Emancipator should not be good live. Or so I thought.
With a discography filled with mellow, nuanced soundscapes, I was apprehensive about what the live incarnation would sound like. Would the set basically be a 75-minute lullaby, the music eventually drowned out by a collective crowd yawn-fest?
But within five seconds of their set beginning at the Paradise Rock Club last Wednesday, all my fears were erased. Emancipator’s live outfit — Emancipator Ensemble — features a fantastic band performing alongside Doug Appling, the main producer and writer. The band performs to a skeleton track of samples, which enables them to retain the essence of the tracks from the record while adding a spontaneous and energetic spin.
The tour comes on the back of Emancipator’s latest release, “Baralku.” A good measure of the quality of a release is how well the songs are received live when stacked up side-by-side against the rest of the catalogue.
It’s safe to say that “Baralku” holds its own against the well-known and loved tracks in Emancipator’s repertoire, with a highlight of the evening being the set and album opener, title track “Baralku,” a beautiful layered song which manages to incorporate lush electronics, powerful drumming and delicate strings in the same space.
For an artist so well-loved for his relaxed, atmospheric electronic music, it was a welcome surprise to see such an animated crowd. The moment the house lights were turned on, the crowd’s size and enthusiasm were a testament to the quality of the show. All five performers seemed genuinely taken aback by the applause they received.
The band was phenomenal, deserving every bit of the applause they got. Keyboards, string bass, electric bass, violin and acoustic drums supported Appling on guitar. Despite some more intense moments, each performer looked like they barely broke a sweat. For a band to be so in sync while showing total relaxation was remarkable.
Most notable of all the performers was the drummer. All I can say is that I hope the band’s management is funding some pretty serious chiropractic treatment for him, due to the amount of the show he carried on his back.
Whether it was delicate, textural playing or a thumping backbeat, he was flawless. It’s telling of his performance that some of the most memorable moments were led by an unexpected change in intensity from the drums in particular.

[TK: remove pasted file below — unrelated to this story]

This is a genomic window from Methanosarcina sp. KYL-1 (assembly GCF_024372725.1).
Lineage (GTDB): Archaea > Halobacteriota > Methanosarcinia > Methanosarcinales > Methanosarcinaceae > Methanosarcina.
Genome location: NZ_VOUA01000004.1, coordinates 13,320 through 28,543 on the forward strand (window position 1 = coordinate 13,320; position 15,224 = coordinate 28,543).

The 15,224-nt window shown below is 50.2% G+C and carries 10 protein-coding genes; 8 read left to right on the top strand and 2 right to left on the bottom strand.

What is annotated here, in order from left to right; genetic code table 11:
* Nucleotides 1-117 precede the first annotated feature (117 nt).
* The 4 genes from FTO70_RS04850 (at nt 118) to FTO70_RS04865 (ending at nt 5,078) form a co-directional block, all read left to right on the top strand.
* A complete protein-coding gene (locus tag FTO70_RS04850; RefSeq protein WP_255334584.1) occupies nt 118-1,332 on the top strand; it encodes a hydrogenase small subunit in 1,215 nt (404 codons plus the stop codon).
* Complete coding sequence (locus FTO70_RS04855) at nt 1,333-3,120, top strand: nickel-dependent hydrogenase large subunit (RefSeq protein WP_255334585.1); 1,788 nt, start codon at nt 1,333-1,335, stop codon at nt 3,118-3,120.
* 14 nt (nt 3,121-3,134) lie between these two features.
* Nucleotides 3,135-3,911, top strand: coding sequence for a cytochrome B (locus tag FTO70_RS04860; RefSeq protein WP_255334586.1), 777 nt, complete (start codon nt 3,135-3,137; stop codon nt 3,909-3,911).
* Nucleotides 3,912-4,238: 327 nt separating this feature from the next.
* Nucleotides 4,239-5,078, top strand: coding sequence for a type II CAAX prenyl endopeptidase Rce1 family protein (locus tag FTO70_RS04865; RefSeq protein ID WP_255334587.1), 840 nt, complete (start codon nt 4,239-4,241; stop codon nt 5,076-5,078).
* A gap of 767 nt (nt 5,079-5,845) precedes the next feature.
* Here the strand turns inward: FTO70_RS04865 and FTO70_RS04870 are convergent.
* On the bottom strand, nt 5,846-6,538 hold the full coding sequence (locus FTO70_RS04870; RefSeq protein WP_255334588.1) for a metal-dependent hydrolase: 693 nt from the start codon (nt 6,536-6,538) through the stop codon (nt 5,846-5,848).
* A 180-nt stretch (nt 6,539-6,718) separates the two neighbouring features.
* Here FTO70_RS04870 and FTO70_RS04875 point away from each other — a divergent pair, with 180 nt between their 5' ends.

Crucially, the accompanying light show was extremely well-executed. With six vertical LED strips at the back of the stage, all expertly programmed to mirror the energy level of each song, you’d be forgiven for feeling that this was a band that could be performing on a much bigger stage than they were.
The lighting made the musical changes in dynamics and intensity feel even more significant. A song could end with a string bass and violin duet, and the next quickly transitions into a hectic blur, with the entire band playing at full tilt, the lighting keeping pace with the music, prompting the changes.
It would be fair to say that up to this point, this review has been entirely one-sided. If I were to fault anything, it would be that the setlist order was somewhat anticlimactic, particularly the encore. Returning to rapturous applause, the band played a rather downbeat set to close, which were by no means poor songs, but did leave the room with less energy than there could have been.
Perhaps the most impressive aspect of the show is that there were absolutely no vocals for the entire hour-plus set. The crowd was utterly rapt throughout, transfixed by instrumental after instrumental.
Musically, a lot of the credit must go to the live arrangement of the songs. As a DJ, producer and performer, Appling is a master of knowing when to give instruments space and when to layer in electronic elements more heavily to give a denser sound.
There was very much a sense that Emancipator’s music sent everyone into an ephemeral, communal trance. Once it stopped, snapping out of it and leaving the warmth to reappear on icy Commonwealth Avenue felt like crashing back to Earth from some far-away planet.